James Last/Bert Kaempfert
Happy Sounds Forever
él Records/Cherry Red
When one thinks of the music of Germany, Easy Listening isn’t one that initially comes to mind. But the country produce two legends, each with a distinctive style and influence. Happy Sounds Forever, él Records’ latest compilation disc, serves as an introduction to both men’s work,offering up just a taste of the best work from their deep, vast discographies.
James Last is perhaps one of the few musical superstars few outside of continental Europe have heard of. That’s not an over-exaggeration; in his lifetime, he sold nearly a quarter of a billion albums, with well over two hundred gold albums and fourteen platinum records.”Easy Listening” isn’t the appropriate term, though his music certainly falls under that category. His style is known as“ “happy music” and that’s perhaps the best term one could use. Fast-paced, upbeat, and almost certainly danceable, it took the easy listening concept to a whole new level, resulting in a music that entertained and delighted with little to no effort on the listener’s part.
Last began his career as a teenager in postwar Germany, and recorded and performed live up until 2014, a year before his death. Thus, Happy Sounds Forever doesn’t come close to being representative of his work, but the album offered here, from 1962, shows what he did best. He created a style called “Non-Stop Dance Music,” which blended four or five popular songs into a melody, and then joined together as if they were live, with the sound of people dancing and applauding. It was a rewarding style; he would do this until the end of his career, often blending in popular songs by acts as diverse as The Beatles, Abba, and even Nirvana. Ever the consummate performer, he didn’t mind being labeled as corny or middle-of-the-road; he embraced it, as he believed his one duty in life was to make people happy via his music.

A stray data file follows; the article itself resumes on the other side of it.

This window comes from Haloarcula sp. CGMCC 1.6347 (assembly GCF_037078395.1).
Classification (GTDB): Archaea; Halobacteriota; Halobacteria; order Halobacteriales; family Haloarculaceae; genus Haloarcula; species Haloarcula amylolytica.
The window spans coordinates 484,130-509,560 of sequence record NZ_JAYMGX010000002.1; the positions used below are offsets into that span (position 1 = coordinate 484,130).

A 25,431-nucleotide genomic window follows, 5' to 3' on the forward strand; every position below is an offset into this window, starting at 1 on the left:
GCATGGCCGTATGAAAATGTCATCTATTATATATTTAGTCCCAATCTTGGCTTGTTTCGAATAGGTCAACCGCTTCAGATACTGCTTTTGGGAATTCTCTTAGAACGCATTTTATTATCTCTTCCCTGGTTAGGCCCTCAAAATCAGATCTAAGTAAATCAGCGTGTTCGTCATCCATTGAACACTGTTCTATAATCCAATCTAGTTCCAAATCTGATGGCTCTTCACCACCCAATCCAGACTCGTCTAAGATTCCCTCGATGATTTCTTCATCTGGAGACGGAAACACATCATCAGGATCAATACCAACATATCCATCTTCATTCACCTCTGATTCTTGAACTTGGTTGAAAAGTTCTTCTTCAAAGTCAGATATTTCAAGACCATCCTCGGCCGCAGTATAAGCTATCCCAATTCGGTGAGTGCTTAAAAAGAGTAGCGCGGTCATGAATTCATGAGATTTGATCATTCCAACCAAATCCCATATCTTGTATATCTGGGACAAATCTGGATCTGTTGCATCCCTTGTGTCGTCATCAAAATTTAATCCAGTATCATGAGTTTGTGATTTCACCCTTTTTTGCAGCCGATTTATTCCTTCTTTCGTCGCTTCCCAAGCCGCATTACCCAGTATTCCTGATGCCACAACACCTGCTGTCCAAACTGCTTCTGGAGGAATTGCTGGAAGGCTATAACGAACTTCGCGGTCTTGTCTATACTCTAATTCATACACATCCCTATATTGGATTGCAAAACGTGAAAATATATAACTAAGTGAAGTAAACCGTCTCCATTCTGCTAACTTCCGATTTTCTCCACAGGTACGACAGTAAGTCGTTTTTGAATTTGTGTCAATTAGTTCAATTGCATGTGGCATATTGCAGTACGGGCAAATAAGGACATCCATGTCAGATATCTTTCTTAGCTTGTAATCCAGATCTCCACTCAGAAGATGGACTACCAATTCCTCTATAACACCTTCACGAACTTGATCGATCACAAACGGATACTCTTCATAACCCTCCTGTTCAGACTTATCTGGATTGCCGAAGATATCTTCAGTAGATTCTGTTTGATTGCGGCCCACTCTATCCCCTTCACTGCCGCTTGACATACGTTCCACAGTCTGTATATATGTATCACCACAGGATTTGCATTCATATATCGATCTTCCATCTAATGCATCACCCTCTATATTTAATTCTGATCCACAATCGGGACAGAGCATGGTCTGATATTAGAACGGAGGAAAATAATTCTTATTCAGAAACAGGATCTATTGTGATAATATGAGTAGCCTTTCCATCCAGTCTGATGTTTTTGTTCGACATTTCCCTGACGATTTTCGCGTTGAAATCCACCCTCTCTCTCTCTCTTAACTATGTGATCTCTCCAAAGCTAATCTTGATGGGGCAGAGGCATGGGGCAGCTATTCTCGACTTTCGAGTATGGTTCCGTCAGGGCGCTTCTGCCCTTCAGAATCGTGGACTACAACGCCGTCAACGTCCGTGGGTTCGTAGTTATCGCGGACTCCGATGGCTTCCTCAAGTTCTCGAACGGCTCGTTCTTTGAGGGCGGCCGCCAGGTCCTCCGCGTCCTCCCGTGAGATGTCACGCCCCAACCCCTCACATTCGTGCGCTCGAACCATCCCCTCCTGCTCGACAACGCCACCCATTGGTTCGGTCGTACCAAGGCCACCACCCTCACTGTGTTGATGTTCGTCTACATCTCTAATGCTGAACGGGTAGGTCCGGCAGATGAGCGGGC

Bert Kaempfert’s career followed a similar trajectory, though his name was more established outside of Germany thanks to his songwriting; he’s most known for writing Frank Sinatra’s classic, “Strangers In The Night.” He also has the distinction of signing The Beatles to a recording contract in 1961, when he hired them to back Tony Sheridan for a cover of “My Bonnie,” and even though they didn’t record anything further for him, Kaempfert does loom in the story of the early Beatles. Unlike Last, Kaepmfert’s style is a bit more sedate, and calls to mind the work of John Barry and Henry Mancini, not least of which because he was also a masterful soundtrack and score composer. But the light fare of “Happy Trumpeter,” “Market Day,” and “A Swinging Safari” show that Kaempfert could make upbeat, uptempo songs with a shuffling groove of their own.
Taken together, Happy Sounds Forever highlights two compositional masters doing what they do best—making enjoyable, easy-on-the-ears sounds. Though some might have dismissed them as making “music for people who don’t like music,” the songs found here certainly prove that point to be erroneous.